Instead I got what have become some of the sweetest words I have ever heard. “You would be an excellent candidate for cochlear implants.”

Now, here I am 4 years later and, although I have changed careers, I have my life back once again, and my hearing. You don’t know how much that means unless you were at the point I was when I blurted out my question.

4 years ago, I had no idea what my future would be like as a deaf person. Today I have graduated with high honors with an associate degree in accounting. I am pursuing a bachelor’s degree in the same major. I have 2 (or 3, I lose count) jobs. I get to spend time educating and mentoring others about advanced hearing solutions and I get to speak to groups of people that want to hear my story.

Giving a presentation
But most important, I have my life back.

If you have reached your tipping point with your own hearing loss (please don’t wait until it becomes a boiling point), explore your #WakeUpCall by clicking here

‘til next time


Just a guy trying to live with an invisible, potentially debilitating illness

Views expressed here are my own. Consult your hearing health provider to determine if you are a candidate for Cochlear technology. Outcomes and results may vary.

Tuesday, July 4, 2017

Powerful and Inspiring? ME?

Image result for powerful and inspiring images

Yeah, those are a couple of words I have heard tossed my direction lately. I really am at a loss on how to accept them.

As I close all of my posts, I'm just a guy. Really. I didn't start doing what I am doing because I am some narcissist. I keep doing it because people make the comments in the title. I started this whole adventure in blogging as a self-imposed therapy. I felt I had something to share: something to get off my chest and out of my head, so I wrote. I also picked up a few small speaking events, and volunteer and mentoring opportunities followed. None of this is by design.

But powerful and inspiring?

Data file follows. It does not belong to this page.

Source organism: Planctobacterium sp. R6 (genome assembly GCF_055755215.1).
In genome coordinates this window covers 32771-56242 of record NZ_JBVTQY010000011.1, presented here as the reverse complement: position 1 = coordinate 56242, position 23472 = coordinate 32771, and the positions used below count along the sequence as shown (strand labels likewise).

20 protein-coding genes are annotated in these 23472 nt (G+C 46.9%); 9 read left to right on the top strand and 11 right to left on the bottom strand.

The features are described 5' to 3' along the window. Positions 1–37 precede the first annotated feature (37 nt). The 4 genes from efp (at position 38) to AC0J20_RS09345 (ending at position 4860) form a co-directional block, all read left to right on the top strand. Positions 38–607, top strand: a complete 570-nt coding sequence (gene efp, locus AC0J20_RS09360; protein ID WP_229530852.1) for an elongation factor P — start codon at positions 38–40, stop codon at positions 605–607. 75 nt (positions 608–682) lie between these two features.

It really is tough to see myself as that. I am just sharing my story.

I recently had a chance to share that story in a college speech class I was forced to take in order to get into the college of business for my bachelors degree. I say forced because I intended to test out of this class. I felt I did not need to take an fundamentals of speech class. I am in my 50's, for heavens sake. But when I applied to the college for admittance, they replied I needed a letter grade on my transcript, not a pass/fail.

So I begrudgingly went, and I left with a much greater appreciation of the craft of public speaking. And an A.

The professor was amazing. The classmates were incredible. I actually am going to miss going there this week.

But the most touching thing I got out of this class was a comment following my persuasive speech. In this class, three classmates are assigned to be the official listeners to a speech and give feedback. The first comment nearly brought tears to my eyes.

"I have seen your speeches become so powerful in this class. You have taught us all so much about hearing loss. Keep doing this."

There it is. Powerful.

My goal was to educate while honing my speaking ability. To obviously move fellow students in this way is incredibly humbling.

Someone once asked me if I had any idea how many people my story has touched. I have no idea. It's just my story. I'm shocked people read it. Yet, so many times, I get a message or a comment how my story has been so inspiring to them and has encouraged them that there is life with this illness. It blows my mind. It also pushes me to continue.

I have never claimed to have the answers to living with this disease. I never will.

I am only here to keep telling my story to those that will listen.

Apparently that makes you powerful and inspiring.

'til next time


Just a guy trying to live with an invisible, potentially debilitating illness